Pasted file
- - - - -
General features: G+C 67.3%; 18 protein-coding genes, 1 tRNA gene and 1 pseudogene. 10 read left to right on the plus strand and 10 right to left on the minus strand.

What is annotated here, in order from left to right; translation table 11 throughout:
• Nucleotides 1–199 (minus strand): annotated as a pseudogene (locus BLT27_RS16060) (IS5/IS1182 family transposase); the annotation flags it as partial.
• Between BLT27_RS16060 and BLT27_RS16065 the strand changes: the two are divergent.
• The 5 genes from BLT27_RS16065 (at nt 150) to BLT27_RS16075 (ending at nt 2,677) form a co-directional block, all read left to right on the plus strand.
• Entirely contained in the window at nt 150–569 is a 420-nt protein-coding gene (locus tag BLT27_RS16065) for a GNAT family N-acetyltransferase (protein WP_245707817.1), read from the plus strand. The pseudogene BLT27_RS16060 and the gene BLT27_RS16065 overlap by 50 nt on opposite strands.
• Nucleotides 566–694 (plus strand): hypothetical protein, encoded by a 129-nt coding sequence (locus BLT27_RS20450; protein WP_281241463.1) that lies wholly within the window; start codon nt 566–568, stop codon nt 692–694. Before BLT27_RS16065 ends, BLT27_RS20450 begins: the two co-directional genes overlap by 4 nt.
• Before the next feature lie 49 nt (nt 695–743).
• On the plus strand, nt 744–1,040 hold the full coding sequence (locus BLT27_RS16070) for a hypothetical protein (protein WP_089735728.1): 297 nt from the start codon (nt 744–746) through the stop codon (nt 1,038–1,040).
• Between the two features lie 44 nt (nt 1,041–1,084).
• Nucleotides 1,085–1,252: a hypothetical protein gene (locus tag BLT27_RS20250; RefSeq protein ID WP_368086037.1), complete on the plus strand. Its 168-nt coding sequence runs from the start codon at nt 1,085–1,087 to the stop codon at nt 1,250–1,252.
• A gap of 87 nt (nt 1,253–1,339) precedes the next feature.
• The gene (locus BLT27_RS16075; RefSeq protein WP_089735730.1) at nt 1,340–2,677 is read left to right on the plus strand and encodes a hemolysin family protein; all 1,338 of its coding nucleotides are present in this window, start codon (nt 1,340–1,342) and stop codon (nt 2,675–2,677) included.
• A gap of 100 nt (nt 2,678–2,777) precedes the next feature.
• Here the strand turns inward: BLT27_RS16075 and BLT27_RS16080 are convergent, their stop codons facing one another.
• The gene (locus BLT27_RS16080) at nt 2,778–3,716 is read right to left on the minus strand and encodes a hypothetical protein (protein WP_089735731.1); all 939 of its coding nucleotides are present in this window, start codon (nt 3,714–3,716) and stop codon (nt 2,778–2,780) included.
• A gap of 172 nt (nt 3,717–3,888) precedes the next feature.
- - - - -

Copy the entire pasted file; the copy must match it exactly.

General features: G+C 67.3%; 18 protein-coding genes, 1 tRNA gene and 1 pseudogene. 10 read left to right on the plus strand and 10 right to left on the minus strand.

What is annotated here, in order from left to right; translation table 11 throughout:
• Nucleotides 1–199 (minus strand): annotated as a pseudogene (locus BLT27_RS16060) (IS5/IS1182 family transposase); the annotation flags it as partial.
• Between BLT27_RS16060 and BLT27_RS16065 the strand changes: the two are divergent.
• The 5 genes from BLT27_RS16065 (at nt 150) to BLT27_RS16075 (ending at nt 2,677) form a co-directional block, all read left to right on the plus strand.
• Entirely contained in the window at nt 150–569 is a 420-nt protein-coding gene (locus tag BLT27_RS16065) for a GNAT family N-acetyltransferase (protein WP_245707817.1), read from the plus strand. The pseudogene BLT27_RS16060 and the gene BLT27_RS16065 overlap by 50 nt on opposite strands.
• Nucleotides 566–694 (plus strand): hypothetical protein, encoded by a 129-nt coding sequence (locus BLT27_RS20450; protein WP_281241463.1) that lies wholly within the window; start codon nt 566–568, stop codon nt 692–694. Before BLT27_RS16065 ends, BLT27_RS20450 begins: the two co-directional genes overlap by 4 nt.
• Before the next feature lie 49 nt (nt 695–743).
• On the plus strand, nt 744–1,040 hold the full coding sequence (locus BLT27_RS16070) for a hypothetical protein (protein WP_089735728.1): 297 nt from the start codon (nt 744–746) through the stop codon (nt 1,038–1,040).
• Between the two features lie 44 nt (nt 1,041–1,084).
• Nucleotides 1,085–1,252: a hypothetical protein gene (locus tag BLT27_RS20250; RefSeq protein ID WP_368086037.1), complete on the plus strand. Its 168-nt coding sequence runs from the start codon at nt 1,085–1,087 to the stop codon at nt 1,250–1,252.
• A gap of 87 nt (nt 1,253–1,339) precedes the next feature.
• The gene (locus BLT27_RS16075; RefSeq protein WP_089735730.1) at nt 1,340–2,677 is read left to right on the plus strand and encodes a hemolysin family protein; all 1,338 of its coding nucleotides are present in this window, start codon (nt 1,340–1,342) and stop codon (nt 2,675–2,677) included.
• A gap of 100 nt (nt 2,678–2,777) precedes the next feature.
• Here the strand turns inward: BLT27_RS16075 and BLT27_RS16080 are convergent, their stop codons facing one another.
• The gene (locus BLT27_RS16080) at nt 2,778–3,716 is read right to left on the minus strand and encodes a hypothetical protein (protein WP_089735731.1); all 939 of its coding nucleotides are present in this window, start codon (nt 3,714–3,716) and stop codon (nt 2,778–2,780) included.
• A gap of 172 nt (nt 3,717–3,888) precedes the next feature.